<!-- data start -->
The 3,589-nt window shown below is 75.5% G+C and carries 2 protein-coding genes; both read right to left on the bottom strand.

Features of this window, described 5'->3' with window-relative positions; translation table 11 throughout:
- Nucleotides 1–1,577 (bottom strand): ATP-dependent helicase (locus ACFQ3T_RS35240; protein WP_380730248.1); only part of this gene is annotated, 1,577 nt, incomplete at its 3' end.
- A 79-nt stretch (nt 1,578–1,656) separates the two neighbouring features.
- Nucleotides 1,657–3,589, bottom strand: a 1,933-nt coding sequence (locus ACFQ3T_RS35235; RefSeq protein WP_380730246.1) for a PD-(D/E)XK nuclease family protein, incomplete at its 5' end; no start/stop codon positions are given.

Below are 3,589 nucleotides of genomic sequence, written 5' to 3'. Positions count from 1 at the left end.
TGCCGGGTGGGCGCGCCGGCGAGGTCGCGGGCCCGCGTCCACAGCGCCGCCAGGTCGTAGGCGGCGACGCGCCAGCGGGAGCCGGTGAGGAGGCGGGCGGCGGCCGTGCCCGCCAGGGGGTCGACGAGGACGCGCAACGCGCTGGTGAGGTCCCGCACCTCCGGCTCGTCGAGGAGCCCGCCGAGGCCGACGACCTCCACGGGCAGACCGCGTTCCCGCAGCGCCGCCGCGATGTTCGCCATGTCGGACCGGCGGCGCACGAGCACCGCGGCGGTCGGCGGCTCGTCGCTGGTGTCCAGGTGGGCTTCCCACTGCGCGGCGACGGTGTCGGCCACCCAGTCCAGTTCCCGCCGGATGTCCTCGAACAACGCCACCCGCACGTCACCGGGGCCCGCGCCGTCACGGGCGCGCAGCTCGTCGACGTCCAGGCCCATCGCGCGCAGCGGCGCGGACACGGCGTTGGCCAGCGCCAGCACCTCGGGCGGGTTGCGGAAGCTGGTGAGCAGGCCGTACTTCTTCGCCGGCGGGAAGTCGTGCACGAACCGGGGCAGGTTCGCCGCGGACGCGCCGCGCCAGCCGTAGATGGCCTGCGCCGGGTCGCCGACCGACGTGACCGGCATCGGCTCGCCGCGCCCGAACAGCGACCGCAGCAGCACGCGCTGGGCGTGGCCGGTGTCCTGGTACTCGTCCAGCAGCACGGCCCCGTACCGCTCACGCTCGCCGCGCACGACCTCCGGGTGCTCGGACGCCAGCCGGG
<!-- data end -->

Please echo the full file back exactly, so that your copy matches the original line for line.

The 3,589-nt window shown below is 75.5% G+C and carries 2 protein-coding genes; both read right to left on the bottom strand.

Features of this window, described 5'->3' with window-relative positions; translation table 11 throughout:
- Nucleotides 1–1,577 (bottom strand): ATP-dependent helicase (locus ACFQ3T_RS35240; protein WP_380730248.1); only part of this gene is annotated, 1,577 nt, incomplete at its 3' end.
- A 79-nt stretch (nt 1,578–1,656) separates the two neighbouring features.
- Nucleotides 1,657–3,589, bottom strand: a 1,933-nt coding sequence (locus ACFQ3T_RS35235; RefSeq protein WP_380730246.1) for a PD-(D/E)XK nuclease family protein, incomplete at its 5' end; no start/stop codon positions are given.

Below are 3,589 nucleotides of genomic sequence, written 5' to 3'. Positions count from 1 at the left end.
TGCCGGGTGGGCGCGCCGGCGAGGTCGCGGGCCCGCGTCCACAGCGCCGCCAGGTCGTAGGCGGCGACGCGCCAGCGGGAGCCGGTGAGGAGGCGGGCGGCGGCCGTGCCCGCCAGGGGGTCGACGAGGACGCGCAACGCGCTGGTGAGGTCCCGCACCTCCGGCTCGTCGAGGAGCCCGCCGAGGCCGACGACCTCCACGGGCAGACCGCGTTCCCGCAGCGCCGCCGCGATGTTCGCCATGTCGGACCGGCGGCGCACGAGCACCGCGGCGGTCGGCGGCTCGTCGCTGGTGTCCAGGTGGGCTTCCCACTGCGCGGCGACGGTGTCGGCCACCCAGTCCAGTTCCCGCCGGATGTCCTCGAACAACGCCACCCGCACGTCACCGGGGCCCGCGCCGTCACGGGCGCGCAGCTCGTCGACGTCCAGGCCCATCGCGCGCAGCGGCGCGGACACGGCGTTGGCCAGCGCCAGCACCTCGGGCGGGTTGCGGAAGCTGGTGAGCAGGCCGTACTTCTTCGCCGGCGGGAAGTCGTGCACGAACCGGGGCAGGTTCGCCGCGGACGCGCCGCGCCAGCCGTAGATGGCCTGCGCCGGGTCGCCGACCGACGTGACCGGCATCGGCTCGCCGCGCCCGAACAGCGACCGCAGCAGCACGCGCTGGGCGTGGCCGGTGTCCTGGTACTCGTCCAGCAGCACGGCCCCGTACCGCTCACGCTCGCCGCGCACGACCTCCGGGTGCTCGGACGCCAGCCGGG